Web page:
At the temperatures and distances studied, the lowest residual viral loads in droplets and aerosols at high RHs (61%–80%) were observed after 120 min (Table 1), suggesting that the highest RH range reduced viral loads (Figure 2A). Based on multiple linear regression analysis, a time of 120 min and a spreading distance of 1 m significantly reduced droplet/aerosol viral loads (Figure 2A), with the most significant reduction factor being time. Mean viral loads after 120 min at distances of 0.5 m and 1 m were 66.33% and 67.81% of the mean viral loads at 0 min (Table 1).

    ExperimentT (℃)RH (%)Viral load (Log10 copies)Percentage of residual viral load after 120 min (%)
    0.5 m1 m0.5 m1 m
    0 min120 min0 min120 min120 min vs. 0 min120 min vs. 0 min
    116–1930–456.834.806.464.4570.2868.89
    216–1946–606.754.745.864.6866.2279.86
    316–1961–806.863.915.973.5660.0059.63
    420–2330–456.574.576.814.6169.9667.69
    520–2346–606.734.706.804.7069.8468.93
    620–2361–806.884.136.804.0460.0359.41
    724–2830–456.784.576.464.7267.4073.07
    824–2846–606.714.566.374.5367.9670.64
    924–2861–806.814.466.543.9165.4959.79
    Notes: Environmental conditions include temperatures of 16 ℃–19 ℃, 20 ℃–23 ℃, and 24 ℃–48 ℃; RH ranges of 30%–45%, 46%–60%, and 61%–80%; and spreading distances of 0.5 m and 1 m.
    Abbreviations: T=temperature, RH=relative humidity.

    Table 1.  Percentage of residual viral load in virus-laden droplets/aerosols under different environmental conditions at different observation time.

    Figure 2. 

    Modeled viral loads of virus-laden droplets/aerosols based on multiple interaction combinations of different environmental factors. (A) Multiple linear regression for independent factors; (B) two-way interaction between temperature and RH; (C) two-way interaction between time and RH; (D) two-way interaction between temperature and time; (E) three-way interaction among time, temperature, and RH.

    Notes: Correlation refers to correlation coefficients and has no unit; T20–23 indicates the temperature was 20 ℃–23 ℃, and T24–28 indicates the temperature was 24 ℃–28 ℃; RH46–60 indicates relative humidity was 46%–60%, and RH61–80 indicates relative humidity was 61%–80%; Time120 indicates the interaction time was 120 min; and D1 indicates the spreading distance was 1 m.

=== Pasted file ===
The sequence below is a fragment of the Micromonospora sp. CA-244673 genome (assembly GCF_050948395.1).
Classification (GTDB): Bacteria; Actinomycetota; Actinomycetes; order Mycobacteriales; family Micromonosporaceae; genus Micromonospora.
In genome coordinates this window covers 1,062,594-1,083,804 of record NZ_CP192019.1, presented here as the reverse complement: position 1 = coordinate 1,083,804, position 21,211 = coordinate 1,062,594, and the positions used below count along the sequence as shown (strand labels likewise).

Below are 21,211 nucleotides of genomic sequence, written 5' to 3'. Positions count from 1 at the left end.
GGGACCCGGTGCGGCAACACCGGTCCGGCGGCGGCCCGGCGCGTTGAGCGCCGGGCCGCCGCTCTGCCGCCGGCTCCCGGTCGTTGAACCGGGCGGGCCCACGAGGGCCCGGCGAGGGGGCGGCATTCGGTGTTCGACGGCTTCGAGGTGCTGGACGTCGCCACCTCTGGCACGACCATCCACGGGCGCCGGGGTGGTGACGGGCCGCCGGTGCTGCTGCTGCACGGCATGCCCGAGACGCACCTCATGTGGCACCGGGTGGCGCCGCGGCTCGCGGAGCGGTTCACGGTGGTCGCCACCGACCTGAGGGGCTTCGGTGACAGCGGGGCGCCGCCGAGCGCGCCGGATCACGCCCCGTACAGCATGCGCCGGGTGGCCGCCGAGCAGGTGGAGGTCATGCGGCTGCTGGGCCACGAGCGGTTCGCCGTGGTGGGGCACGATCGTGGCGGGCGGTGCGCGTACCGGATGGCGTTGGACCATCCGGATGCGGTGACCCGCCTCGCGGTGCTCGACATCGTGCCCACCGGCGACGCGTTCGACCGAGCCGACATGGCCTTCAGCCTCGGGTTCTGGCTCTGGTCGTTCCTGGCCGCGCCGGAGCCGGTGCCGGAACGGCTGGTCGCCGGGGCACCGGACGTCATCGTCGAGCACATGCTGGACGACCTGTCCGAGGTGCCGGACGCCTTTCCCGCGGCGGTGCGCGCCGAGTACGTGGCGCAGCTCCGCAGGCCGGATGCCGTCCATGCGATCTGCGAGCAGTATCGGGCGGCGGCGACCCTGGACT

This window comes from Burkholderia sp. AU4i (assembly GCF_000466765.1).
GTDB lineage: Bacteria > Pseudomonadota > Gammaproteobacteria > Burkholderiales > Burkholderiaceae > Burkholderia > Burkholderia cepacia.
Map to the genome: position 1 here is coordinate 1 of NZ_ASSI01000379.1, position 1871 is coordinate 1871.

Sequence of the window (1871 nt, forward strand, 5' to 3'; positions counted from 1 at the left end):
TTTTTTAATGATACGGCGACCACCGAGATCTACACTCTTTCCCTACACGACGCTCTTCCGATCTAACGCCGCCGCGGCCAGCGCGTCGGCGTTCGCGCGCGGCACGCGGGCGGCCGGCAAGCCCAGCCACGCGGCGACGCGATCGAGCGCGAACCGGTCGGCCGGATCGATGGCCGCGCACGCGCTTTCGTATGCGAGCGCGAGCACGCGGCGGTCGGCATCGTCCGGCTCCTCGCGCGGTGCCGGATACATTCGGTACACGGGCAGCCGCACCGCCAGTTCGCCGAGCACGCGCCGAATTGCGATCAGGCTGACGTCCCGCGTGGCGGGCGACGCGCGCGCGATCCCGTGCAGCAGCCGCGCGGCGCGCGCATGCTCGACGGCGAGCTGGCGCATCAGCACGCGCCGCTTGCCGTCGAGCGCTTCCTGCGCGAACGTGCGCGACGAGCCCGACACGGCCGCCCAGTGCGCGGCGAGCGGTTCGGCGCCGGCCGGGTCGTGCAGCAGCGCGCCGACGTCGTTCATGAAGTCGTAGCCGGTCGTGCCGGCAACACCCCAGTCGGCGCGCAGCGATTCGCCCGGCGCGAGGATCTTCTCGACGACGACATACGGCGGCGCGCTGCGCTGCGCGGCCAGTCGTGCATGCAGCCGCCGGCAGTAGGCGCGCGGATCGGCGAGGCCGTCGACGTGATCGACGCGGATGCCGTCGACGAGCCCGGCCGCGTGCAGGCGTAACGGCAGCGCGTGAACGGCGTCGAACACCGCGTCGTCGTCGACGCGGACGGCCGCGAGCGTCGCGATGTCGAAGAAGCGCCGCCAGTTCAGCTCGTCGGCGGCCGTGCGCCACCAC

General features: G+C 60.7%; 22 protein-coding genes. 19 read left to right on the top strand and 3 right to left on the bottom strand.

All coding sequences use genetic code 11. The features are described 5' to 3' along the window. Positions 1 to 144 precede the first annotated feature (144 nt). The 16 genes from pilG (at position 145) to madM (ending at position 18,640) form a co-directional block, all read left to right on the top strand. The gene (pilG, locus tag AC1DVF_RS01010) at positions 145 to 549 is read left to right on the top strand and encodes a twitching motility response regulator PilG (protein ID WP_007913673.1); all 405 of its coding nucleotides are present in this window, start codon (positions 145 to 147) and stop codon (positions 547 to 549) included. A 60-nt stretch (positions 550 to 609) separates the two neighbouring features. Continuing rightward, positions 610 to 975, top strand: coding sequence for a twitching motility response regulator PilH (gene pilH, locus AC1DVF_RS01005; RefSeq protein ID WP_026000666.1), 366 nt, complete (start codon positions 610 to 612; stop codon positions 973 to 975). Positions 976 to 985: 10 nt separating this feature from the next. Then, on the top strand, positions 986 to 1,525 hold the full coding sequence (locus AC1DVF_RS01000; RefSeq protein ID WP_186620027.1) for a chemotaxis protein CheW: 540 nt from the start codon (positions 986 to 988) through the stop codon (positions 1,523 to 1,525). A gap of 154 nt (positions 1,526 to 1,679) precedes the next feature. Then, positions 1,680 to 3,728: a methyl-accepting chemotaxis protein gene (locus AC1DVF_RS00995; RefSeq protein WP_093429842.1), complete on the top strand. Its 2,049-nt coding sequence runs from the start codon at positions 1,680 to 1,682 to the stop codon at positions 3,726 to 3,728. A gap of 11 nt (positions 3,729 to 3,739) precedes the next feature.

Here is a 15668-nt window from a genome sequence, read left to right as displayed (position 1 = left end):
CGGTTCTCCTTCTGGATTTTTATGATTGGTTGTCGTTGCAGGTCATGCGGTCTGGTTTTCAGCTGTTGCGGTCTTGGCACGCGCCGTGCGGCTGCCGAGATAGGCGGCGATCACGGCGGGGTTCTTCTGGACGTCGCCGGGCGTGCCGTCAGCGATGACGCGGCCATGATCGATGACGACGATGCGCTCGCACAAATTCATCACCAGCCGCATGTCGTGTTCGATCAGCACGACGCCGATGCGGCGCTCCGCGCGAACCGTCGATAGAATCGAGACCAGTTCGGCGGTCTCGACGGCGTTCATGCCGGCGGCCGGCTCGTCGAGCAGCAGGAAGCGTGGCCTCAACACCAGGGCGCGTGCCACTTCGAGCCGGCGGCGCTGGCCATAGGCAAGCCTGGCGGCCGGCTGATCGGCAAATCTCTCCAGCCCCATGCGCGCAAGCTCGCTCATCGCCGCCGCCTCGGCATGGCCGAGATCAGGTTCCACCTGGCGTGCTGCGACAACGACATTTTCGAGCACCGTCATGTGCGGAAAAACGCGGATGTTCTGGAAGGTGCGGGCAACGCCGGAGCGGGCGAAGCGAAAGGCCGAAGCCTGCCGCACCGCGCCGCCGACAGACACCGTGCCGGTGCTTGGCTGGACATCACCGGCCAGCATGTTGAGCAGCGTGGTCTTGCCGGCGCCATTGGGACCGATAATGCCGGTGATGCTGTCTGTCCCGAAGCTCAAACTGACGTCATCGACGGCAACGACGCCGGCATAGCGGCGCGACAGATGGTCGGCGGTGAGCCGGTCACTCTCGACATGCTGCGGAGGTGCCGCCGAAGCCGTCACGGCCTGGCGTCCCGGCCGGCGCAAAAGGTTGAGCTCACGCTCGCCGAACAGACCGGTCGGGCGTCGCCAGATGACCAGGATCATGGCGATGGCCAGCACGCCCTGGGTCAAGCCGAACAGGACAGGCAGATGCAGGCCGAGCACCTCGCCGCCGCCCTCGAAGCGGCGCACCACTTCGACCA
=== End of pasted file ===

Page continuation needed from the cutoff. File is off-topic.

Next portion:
Abbreviations: T=temperature, RH=relative humidity.

    *: significance levels of P<0.05;

    **: significance levels of P<0.01;

    ***: significance levels of P<0.001.

    We observed a significant interaction effect of time (120 min) and RH (61%–80%) on viral load (Figure 2C). There were no other statistically significant two-way or three-way interactions (Figure 2B, 2D, and 2E). According to modeling results, residual viral load decreased at high RH (61%–80%), while an increase in time (120 min) significantly affected the impact of RH on the viral load. Our results also showed that viral load was also significantly correlated with large particle size (≥3 µm) (Supplementary Figure S1), indicating that SARS-CoV-2 was mostly suspended within particles of this size class during sneezing.

    • The results showed that larger aerosol particles settled faster than smaller particles. The amount of small particles dicreased faster with higher relative hmidity. At high RHs, small droplets can uptake water vapor (2) and/or cohere to each other to form larger droplets, thus increasing their weight and size (3) and, therefore, increasing their settling rate. In contrast, aerosol particles with greater diameters (>3 µm) settled out faster at lower RHs (30%–45%). Higher RHs (61%–80%) significantly increased the settling velocity of aerosols with smaller diameters (<0.5 µm) and simultaneously reduced the viral load at any temperature or distance, implying that RH plays a significant role in the spread of SARS-CoV-2. The risk of transmitting SARS-CoV-2 via aerosols is higher in dry indoor environments. Therefore, this risk might be reduced by regulating the RH of indoor environments.